Scots author Karen Campbell has written a number of novels.
She started out in crime fiction but her latest work – The Sound of the Hours – is set mainly in a small Tuscan town during World War 2.
Recently, however, she has turned her attentions to a slightly different project.
She is working with staff at Dumfries and Galloway Council to capture how they responded to the coronavirus pandemic in the region.
‘Beyond the call of duty’
“The project of writer in residence at the council is part of
a wider regionwide arts project called Atlas Pandemica being done by the Stove (an artist-led community group) in Dumfries,” she explained.
“The Stove invited local artists to bid for commissions about trying to document and make some sort of artistic response to what has been happening with the pandemic in Dumfries and Galloway.”
The Galloway-based writer already had some knowledge of the subject having volunteered with the council’s communications unit at the start of the crisis.
She submitted her idea – which was accepted – to record how staff were going “above and beyond the call of duty”.
“Basically what I am doing is reaching out to council staff, as many different types of jobs as possible, asking them to tell me their experiences and then I am going to fictionalise these,” she said.
“No-one will recognise themselves in a story it will just be me trying to give a flavour of the sorts of jobs and the sorts of ways people were coping over the initial three months.
“I am hoping to produce an anthology, ideally a hard cover paperback anthology that you can hold but at the very least something that is online.”
It will sit alongside a bigger artwork planned by Atlas Pandemica near the end of the project in December.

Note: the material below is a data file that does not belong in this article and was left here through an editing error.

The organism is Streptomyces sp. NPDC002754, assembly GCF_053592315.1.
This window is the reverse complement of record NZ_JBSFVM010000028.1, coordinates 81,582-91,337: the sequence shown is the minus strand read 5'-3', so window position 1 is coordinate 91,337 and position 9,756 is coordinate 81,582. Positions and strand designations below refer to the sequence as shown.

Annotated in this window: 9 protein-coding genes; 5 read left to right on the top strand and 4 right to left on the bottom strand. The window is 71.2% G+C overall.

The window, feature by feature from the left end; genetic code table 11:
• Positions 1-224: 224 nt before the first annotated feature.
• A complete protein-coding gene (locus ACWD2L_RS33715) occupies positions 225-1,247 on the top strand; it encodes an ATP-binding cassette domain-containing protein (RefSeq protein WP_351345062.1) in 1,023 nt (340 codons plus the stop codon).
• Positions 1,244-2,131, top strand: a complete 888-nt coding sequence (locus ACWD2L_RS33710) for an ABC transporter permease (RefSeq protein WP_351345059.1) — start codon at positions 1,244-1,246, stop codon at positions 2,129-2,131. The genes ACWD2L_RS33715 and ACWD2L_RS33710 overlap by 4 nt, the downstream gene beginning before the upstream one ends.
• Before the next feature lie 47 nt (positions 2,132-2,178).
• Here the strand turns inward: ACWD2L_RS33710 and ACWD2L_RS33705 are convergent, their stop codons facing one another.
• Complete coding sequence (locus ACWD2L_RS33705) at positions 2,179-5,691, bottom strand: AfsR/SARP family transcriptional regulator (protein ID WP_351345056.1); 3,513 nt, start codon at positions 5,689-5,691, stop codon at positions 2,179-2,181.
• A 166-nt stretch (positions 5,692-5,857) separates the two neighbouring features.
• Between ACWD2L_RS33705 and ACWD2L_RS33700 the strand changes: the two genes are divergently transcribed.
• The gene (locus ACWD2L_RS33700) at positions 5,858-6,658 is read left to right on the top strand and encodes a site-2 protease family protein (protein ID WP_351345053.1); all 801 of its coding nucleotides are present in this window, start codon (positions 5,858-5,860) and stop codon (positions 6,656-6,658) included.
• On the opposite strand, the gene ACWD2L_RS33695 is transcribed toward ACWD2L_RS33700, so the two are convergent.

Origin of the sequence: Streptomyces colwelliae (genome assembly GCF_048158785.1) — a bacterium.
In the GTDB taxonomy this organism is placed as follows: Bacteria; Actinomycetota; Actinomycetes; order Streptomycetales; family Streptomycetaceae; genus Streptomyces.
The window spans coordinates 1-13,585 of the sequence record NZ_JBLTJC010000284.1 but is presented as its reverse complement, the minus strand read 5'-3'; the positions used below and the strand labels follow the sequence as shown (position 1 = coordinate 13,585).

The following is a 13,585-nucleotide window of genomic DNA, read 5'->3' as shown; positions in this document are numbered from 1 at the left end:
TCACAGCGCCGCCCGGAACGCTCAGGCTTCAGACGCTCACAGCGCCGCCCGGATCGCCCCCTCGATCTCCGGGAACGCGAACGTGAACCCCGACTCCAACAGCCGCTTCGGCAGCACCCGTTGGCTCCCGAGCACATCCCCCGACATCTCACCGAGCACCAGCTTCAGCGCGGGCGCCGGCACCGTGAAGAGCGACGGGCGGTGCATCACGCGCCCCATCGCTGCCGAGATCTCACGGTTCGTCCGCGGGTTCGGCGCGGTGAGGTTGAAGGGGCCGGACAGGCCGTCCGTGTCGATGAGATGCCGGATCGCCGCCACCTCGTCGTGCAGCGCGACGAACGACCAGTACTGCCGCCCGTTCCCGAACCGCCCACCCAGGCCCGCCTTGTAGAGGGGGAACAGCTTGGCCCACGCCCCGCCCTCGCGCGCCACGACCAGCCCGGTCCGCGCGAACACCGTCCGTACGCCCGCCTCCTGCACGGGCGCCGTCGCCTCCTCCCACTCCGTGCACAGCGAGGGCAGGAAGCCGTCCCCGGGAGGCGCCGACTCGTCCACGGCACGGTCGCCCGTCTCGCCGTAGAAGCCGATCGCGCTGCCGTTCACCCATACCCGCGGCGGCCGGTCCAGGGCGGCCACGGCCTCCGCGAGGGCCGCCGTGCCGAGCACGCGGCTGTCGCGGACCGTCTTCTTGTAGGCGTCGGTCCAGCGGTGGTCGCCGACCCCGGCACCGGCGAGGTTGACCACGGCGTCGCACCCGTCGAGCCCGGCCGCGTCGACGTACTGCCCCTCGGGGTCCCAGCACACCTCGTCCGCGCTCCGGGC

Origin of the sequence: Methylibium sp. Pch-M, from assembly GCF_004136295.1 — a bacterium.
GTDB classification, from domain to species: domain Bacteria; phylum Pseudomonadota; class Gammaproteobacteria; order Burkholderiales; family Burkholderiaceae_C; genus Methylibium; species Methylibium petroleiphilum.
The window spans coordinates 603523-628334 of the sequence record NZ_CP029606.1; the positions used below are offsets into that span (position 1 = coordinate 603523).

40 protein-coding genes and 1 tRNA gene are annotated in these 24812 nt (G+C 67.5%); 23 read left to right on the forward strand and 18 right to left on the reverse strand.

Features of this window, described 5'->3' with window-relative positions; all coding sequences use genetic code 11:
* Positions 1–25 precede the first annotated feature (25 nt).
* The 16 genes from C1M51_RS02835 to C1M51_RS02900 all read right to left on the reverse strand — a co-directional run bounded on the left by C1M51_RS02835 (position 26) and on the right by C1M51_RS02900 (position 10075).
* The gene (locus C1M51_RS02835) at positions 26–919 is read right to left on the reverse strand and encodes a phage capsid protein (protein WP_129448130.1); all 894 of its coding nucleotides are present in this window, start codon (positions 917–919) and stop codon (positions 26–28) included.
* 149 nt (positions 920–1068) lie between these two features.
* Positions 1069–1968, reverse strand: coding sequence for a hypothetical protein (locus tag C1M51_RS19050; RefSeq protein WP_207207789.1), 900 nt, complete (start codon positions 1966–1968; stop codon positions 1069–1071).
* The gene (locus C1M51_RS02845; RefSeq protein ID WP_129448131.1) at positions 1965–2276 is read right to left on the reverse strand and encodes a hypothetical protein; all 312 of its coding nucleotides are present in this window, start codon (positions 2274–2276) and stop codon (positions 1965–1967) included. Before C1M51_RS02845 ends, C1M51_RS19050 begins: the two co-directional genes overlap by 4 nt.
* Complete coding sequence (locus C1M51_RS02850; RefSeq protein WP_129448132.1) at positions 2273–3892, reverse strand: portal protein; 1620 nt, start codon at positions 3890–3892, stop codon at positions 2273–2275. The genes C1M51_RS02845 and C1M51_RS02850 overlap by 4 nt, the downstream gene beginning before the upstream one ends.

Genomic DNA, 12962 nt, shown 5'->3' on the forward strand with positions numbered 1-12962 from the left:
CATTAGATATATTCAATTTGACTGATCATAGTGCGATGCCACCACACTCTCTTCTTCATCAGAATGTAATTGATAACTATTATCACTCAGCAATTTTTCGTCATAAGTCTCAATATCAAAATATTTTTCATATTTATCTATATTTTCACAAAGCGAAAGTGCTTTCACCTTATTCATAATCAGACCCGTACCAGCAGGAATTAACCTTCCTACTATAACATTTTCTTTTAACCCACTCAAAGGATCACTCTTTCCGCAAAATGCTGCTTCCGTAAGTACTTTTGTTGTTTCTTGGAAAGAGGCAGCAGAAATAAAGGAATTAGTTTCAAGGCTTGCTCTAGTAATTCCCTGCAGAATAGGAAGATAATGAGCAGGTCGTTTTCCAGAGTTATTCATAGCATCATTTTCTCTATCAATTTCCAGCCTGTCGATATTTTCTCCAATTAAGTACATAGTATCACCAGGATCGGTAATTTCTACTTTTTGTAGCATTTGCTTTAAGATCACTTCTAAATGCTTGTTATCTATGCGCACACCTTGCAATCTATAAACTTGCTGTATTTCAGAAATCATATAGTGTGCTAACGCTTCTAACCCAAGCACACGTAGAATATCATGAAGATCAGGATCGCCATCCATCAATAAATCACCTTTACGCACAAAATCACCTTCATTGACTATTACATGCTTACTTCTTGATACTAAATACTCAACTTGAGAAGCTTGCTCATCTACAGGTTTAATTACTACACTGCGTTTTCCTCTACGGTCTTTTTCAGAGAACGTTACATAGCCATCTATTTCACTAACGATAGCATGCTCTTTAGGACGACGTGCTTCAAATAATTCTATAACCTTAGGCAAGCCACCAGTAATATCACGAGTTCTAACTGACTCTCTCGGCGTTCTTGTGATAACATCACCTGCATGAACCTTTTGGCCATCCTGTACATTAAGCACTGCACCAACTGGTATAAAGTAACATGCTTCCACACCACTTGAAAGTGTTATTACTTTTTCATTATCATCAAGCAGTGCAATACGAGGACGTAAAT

‘Slice of humanity’
“I have had a range of stuff from people working in refuse collection to people administering grants for businesses to teachers trying to create their classes online,” said Ms Campbell.
“I really want to get that cross-section of everybody that had to step up to the mark.”
She said she believed the stories would be relevant to people outside the local authority.
“We are all in this together and everyone that works for the council is still a mum trying to teach her kids at home or a person worried about their elderly relative who is shielding,” she said.
“It is a slice of humanity really that I am trying to gather.”
‘Piece of history’
Ms Campbell said the process had been “a lot different and a lot quicker” than writing a novel.
“This is giving staff a wee moment to stop and think – we did do something differently there,” she said.
“It is almost like a piece of history I want to pin down.
“I want to do this job well – not be sycophantic and not say everything was great – but just to give individual wee moments and individual voices the chance to be heard.”
Ms Campbell said it might also be a chance to address the “bad press” local authorities sometimes get.
“I don’t know if there is always that appreciation of the huge amount of care that there is within councils,” she said.
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“Folk in there really care about what they are doing.”
Through her final work – whatever format it ultimately takes – she hopes to shine a “wee spotlight” on the good work they do.
Extract from the short story Winter is Coming
You realise all the time that this will happen, with or without you, that communities will grow and protect and shelter and provide.
Hunched in the alienation of your spare room and your virtual screens, you realise it is their turn to matter, and it is your job to hold hands and steer and shepherd, to gather and steward and open up the box, to burst the bubbles and unlock doors and let folk soar, if they want to.
Suddenly, you understand. Why we call them services, and what it is to serve.
Courtesy of Karen Campbell